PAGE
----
Merchant: I tried calling my credit card provider, but there’s no answer, so I sent a follow-up email. They responded, saying that they were looking at the issue, but haven’t heard anything else other than that. Since it happens on a random basis, I was assuming they would just fix it for me.
You: So, did it get fixed?
Merchant: Hardly, it occurred again just this Monday.
At this moment, you already have the necessary information to proceed with another set of probing questions. This could, however, be an issue with batch timing, or a problem with auto closing. The reason could be that the processor is holding that merchants money for some reason. It could also be as simple as needing next day merchant funding.
Just wait, even if some useful solutions come to mind. As of now is not the time as it is still too soon to solve the problem. At this time, you should reply by saying, “I see a lot of fields where I can help you. But, since I am not your payments professional just yet, there is not much I can assist you. I reasonably believe I can solve this current problem and free you from future pain though. I can also assist you on various other areas if given the opportunity.”
Never disclose and give the merchant the options you recommend to fix their problems. Otherwise, they can always reject and just let their existing credit card processing provider fix them. Again, be clear, common, and outright with your answers until they finally choose to sign with you. You could possibly match their current pricing. That’s after you have taken out any credit card processing fees. Once you arrange to solve their pain, they will consider you not as their vendor, but a potential partner as well.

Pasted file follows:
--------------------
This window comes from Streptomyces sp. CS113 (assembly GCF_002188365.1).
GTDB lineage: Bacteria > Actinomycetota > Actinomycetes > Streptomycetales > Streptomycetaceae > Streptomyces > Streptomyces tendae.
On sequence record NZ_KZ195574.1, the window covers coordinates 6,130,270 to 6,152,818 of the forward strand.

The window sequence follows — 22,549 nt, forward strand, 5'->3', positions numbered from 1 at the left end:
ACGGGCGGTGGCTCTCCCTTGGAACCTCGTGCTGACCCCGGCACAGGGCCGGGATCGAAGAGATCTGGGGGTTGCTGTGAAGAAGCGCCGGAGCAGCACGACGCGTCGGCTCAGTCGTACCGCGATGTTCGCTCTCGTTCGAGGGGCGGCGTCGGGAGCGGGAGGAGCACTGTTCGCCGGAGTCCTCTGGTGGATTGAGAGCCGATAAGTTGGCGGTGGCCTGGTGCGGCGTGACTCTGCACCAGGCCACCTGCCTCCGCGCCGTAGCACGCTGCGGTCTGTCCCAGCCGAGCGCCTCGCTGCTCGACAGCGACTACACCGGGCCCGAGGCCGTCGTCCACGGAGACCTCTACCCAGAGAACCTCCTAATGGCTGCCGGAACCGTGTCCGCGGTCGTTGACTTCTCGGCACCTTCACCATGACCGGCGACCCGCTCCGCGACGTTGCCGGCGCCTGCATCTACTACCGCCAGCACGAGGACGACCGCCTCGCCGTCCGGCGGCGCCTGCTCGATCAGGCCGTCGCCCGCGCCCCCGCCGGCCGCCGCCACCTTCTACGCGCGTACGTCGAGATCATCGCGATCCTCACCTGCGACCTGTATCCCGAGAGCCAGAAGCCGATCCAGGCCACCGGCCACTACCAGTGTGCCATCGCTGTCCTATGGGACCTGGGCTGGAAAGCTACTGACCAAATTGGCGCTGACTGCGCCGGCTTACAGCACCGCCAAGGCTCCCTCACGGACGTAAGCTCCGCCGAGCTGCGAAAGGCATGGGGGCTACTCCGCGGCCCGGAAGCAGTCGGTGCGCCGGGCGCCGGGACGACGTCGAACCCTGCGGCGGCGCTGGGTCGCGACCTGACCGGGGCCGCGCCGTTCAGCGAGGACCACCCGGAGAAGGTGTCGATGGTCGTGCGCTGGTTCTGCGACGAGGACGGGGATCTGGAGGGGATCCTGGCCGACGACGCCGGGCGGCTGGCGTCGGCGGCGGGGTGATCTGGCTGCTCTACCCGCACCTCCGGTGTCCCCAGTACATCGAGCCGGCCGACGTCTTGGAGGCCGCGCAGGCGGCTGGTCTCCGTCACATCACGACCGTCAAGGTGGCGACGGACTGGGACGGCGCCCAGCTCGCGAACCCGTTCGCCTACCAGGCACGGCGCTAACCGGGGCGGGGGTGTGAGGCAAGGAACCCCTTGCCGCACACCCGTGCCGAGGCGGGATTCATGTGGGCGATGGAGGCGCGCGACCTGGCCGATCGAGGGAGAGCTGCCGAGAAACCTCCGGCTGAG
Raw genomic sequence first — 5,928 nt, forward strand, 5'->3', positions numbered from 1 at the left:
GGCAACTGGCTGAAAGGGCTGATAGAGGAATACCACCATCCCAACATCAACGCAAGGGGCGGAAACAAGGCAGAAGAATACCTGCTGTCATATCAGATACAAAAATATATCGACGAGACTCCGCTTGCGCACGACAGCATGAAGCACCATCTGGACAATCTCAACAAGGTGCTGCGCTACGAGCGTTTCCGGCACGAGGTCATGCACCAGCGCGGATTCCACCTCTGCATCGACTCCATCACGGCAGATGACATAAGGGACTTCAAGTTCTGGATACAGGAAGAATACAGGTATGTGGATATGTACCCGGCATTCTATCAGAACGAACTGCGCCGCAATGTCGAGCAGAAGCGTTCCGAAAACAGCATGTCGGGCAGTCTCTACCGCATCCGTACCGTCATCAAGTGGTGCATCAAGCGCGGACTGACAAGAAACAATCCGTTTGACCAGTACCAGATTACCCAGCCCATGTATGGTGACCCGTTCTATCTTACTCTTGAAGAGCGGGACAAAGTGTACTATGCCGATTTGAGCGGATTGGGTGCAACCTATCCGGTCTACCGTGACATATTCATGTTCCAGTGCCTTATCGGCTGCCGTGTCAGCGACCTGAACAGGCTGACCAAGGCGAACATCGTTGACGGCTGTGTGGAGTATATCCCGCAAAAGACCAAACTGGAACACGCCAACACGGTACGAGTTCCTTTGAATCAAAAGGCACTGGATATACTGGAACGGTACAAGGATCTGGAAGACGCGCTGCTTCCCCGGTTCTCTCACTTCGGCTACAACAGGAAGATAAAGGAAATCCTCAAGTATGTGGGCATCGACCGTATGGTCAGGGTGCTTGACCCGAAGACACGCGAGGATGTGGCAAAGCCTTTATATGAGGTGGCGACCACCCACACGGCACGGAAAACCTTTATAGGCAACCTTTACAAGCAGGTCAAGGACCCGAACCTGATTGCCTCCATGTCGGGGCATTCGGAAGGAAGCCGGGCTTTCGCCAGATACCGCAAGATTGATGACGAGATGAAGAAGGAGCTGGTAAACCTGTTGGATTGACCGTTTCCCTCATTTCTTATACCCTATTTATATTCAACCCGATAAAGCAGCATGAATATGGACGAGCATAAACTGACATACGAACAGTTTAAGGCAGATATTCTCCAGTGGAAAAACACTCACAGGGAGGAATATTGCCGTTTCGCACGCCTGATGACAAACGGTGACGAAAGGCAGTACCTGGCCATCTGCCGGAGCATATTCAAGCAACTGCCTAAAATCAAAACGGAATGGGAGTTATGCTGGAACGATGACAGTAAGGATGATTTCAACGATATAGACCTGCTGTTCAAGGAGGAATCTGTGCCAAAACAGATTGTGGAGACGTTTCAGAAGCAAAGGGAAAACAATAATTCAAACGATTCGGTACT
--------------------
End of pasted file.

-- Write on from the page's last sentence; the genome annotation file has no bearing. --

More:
Many times, a situation can place that may obstruct payment processing on your merchant account. A general one is when fraudulent transactions are figured. Your acquiring bank shall automatically refute the payment and may initiate protocols to secure your account if the threat is grave. Other factors for credit card processing problems are as follows:
If you are seeing a problem with your merchant account or overall credit card processing abilities, the unique place to initiate is with your acquiring bank. One remedy is to obtain different merchant accounts: This will solve volume threshold problems and proposes a backup solution should one merchant account experience a deferment.
You might see differences in your transaction data and attribute it to credit card processing challenges. It could very easily be, but, that a customer’s credit card issuing bank rejected a transaction for any number of factors:
If you are looking for a Reliable Merchant Account Provider, you are in the right place, as iPAYTOTAL provides the best solutions for Low and High-Risk businesses. We guaranty quick real-time credit card processing, top-notch services and at reasonable rates. Give us a call at +44 800 776 5988 or get in touch with us through our website.
Tags: Credit Card Data Breach, credit card processing, high risk merchant account instant approval, high risk merchant account providers, offshore high risk merchant account providers, online high risk payments